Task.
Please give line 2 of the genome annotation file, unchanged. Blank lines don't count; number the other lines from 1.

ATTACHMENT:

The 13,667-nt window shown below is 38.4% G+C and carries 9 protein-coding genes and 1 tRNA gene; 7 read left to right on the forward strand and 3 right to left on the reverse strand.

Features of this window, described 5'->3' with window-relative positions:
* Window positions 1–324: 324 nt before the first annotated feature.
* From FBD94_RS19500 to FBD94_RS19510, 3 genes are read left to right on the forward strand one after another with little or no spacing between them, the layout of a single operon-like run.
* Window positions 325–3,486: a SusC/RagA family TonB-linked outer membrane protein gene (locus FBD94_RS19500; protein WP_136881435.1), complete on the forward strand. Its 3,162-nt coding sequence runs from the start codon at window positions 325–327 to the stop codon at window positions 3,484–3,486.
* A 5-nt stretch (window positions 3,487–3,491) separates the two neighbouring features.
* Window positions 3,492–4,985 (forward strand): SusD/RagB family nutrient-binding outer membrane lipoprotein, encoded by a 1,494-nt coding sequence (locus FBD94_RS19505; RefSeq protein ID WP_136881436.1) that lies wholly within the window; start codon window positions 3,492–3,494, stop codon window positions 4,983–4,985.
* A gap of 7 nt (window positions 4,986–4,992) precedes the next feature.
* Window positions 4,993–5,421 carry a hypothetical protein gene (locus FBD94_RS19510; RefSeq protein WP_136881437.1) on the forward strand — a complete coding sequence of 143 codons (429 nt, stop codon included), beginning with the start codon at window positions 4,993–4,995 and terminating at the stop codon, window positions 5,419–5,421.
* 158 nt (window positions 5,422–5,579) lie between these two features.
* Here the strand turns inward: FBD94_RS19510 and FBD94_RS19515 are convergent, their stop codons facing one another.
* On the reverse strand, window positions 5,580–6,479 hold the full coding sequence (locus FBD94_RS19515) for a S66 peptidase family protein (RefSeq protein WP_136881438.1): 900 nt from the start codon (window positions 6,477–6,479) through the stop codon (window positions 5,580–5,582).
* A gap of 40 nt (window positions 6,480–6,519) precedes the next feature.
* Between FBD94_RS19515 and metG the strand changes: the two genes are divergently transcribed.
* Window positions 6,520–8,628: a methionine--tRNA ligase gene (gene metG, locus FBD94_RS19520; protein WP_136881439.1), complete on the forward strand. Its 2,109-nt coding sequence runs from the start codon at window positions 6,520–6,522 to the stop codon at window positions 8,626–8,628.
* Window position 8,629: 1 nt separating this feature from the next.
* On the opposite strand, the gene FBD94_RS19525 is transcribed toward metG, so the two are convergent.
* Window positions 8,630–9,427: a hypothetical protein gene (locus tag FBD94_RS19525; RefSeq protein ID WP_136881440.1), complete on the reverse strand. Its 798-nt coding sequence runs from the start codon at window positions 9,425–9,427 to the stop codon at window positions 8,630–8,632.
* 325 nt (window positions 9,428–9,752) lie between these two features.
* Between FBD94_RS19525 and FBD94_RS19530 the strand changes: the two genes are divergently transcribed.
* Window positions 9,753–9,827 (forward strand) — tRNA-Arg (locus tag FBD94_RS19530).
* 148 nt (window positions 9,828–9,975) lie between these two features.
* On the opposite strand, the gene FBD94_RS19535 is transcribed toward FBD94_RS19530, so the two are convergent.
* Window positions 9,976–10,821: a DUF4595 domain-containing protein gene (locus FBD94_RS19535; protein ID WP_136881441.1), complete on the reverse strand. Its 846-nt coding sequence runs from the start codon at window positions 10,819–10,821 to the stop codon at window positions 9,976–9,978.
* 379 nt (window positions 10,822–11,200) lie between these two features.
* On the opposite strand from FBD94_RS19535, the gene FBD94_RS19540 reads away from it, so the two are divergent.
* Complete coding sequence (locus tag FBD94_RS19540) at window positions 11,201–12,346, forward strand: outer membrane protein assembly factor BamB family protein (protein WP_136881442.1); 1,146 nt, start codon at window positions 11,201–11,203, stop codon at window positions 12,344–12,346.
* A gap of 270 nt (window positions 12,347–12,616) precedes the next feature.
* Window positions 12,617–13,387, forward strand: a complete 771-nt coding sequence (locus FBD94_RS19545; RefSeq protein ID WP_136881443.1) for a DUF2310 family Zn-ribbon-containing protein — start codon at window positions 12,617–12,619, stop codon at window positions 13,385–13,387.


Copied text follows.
Features of this window, described 5'->3' with window-relative positions: